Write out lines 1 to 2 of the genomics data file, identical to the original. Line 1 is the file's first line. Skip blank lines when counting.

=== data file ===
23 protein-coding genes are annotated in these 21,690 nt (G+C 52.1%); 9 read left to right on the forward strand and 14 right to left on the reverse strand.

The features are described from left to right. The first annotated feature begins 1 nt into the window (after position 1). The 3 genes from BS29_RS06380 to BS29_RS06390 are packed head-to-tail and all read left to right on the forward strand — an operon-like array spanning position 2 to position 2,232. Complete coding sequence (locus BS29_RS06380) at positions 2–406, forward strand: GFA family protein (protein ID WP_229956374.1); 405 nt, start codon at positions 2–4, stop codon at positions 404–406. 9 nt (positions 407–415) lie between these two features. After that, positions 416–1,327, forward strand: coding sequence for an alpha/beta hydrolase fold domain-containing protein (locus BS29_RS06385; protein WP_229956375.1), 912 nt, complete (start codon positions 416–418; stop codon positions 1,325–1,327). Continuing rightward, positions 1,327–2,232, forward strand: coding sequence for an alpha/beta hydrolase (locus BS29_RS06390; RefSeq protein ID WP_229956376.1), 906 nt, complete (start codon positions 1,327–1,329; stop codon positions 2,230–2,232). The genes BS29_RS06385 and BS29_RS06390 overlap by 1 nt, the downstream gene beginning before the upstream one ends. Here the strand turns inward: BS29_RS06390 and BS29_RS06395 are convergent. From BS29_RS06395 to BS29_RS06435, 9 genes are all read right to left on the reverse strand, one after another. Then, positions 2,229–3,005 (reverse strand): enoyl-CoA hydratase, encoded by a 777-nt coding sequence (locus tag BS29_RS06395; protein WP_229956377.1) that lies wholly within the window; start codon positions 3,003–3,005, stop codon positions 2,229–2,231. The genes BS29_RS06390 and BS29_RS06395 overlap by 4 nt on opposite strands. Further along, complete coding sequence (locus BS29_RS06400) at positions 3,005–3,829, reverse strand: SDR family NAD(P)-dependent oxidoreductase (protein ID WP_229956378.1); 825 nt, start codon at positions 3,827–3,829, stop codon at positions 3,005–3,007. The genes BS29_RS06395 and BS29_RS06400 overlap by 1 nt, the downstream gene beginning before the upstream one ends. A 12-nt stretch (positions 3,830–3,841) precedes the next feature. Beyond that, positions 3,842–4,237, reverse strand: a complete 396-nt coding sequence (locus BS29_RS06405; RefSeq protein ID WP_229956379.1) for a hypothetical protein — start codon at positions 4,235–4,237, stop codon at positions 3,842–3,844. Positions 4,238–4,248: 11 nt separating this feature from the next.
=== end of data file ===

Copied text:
23 protein-coding genes are annotated in these 21,690 nt (G+C 52.1%); 9 read left to right on the forward strand and 14 right to left on the reverse strand.

The features are described from left to right. The first annotated feature begins 1 nt into the window (after position 1). The 3 genes from BS29_RS06380 to BS29_RS06390 are packed head-to-tail and all read left to right on the forward strand — an operon-like array spanning position 2 to position 2,232. Complete coding sequence (locus BS29_RS06380) at positions 2–406, forward strand: GFA family protein (protein ID WP_229956374.1); 405 nt, start codon at positions 2–4, stop codon at positions 404–406. 9 nt (positions 407–415) lie between these two features. After that, positions 416–1,327, forward strand: coding sequence for an alpha/beta hydrolase fold domain-containing protein (locus BS29_RS06385; protein WP_229956375.1), 912 nt, complete (start codon positions 416–418; stop codon positions 1,325–1,327). Continuing rightward, positions 1,327–2,232, forward strand: coding sequence for an alpha/beta hydrolase (locus BS29_RS06390; RefSeq protein ID WP_229956376.1), 906 nt, complete (start codon positions 1,327–1,329; stop codon positions 2,230–2,232). The genes BS29_RS06385 and BS29_RS06390 overlap by 1 nt, the downstream gene beginning before the upstream one ends. Here the strand turns inward: BS29_RS06390 and BS29_RS06395 are convergent. From BS29_RS06395 to BS29_RS06435, 9 genes are all read right to left on the reverse strand, one after another. Then, positions 2,229–3,005 (reverse strand): enoyl-CoA hydratase, encoded by a 777-nt coding sequence (locus tag BS29_RS06395; protein WP_229956377.1) that lies wholly within the window; start codon positions 3,003–3,005, stop codon positions 2,229–2,231. The genes BS29_RS06390 and BS29_RS06395 overlap by 4 nt on opposite strands. Further along, complete coding sequence (locus BS29_RS06400) at positions 3,005–3,829, reverse strand: SDR family NAD(P)-dependent oxidoreductase (protein ID WP_229956378.1); 825 nt, start codon at positions 3,827–3,829, stop codon at positions 3,005–3,007. The genes BS29_RS06395 and BS29_RS06400 overlap by 1 nt, the downstream gene beginning before the upstream one ends. A 12-nt stretch (positions 3,830–3,841) precedes the next feature. Beyond that, positions 3,842–4,237, reverse strand: a complete 396-nt coding sequence (locus BS29_RS06405; RefSeq protein ID WP_229956379.1) for a hypothetical protein — start codon at positions 4,235–4,237, stop codon at positions 3,842–3,844. Positions 4,238–4,248: 11 nt separating this feature from the next.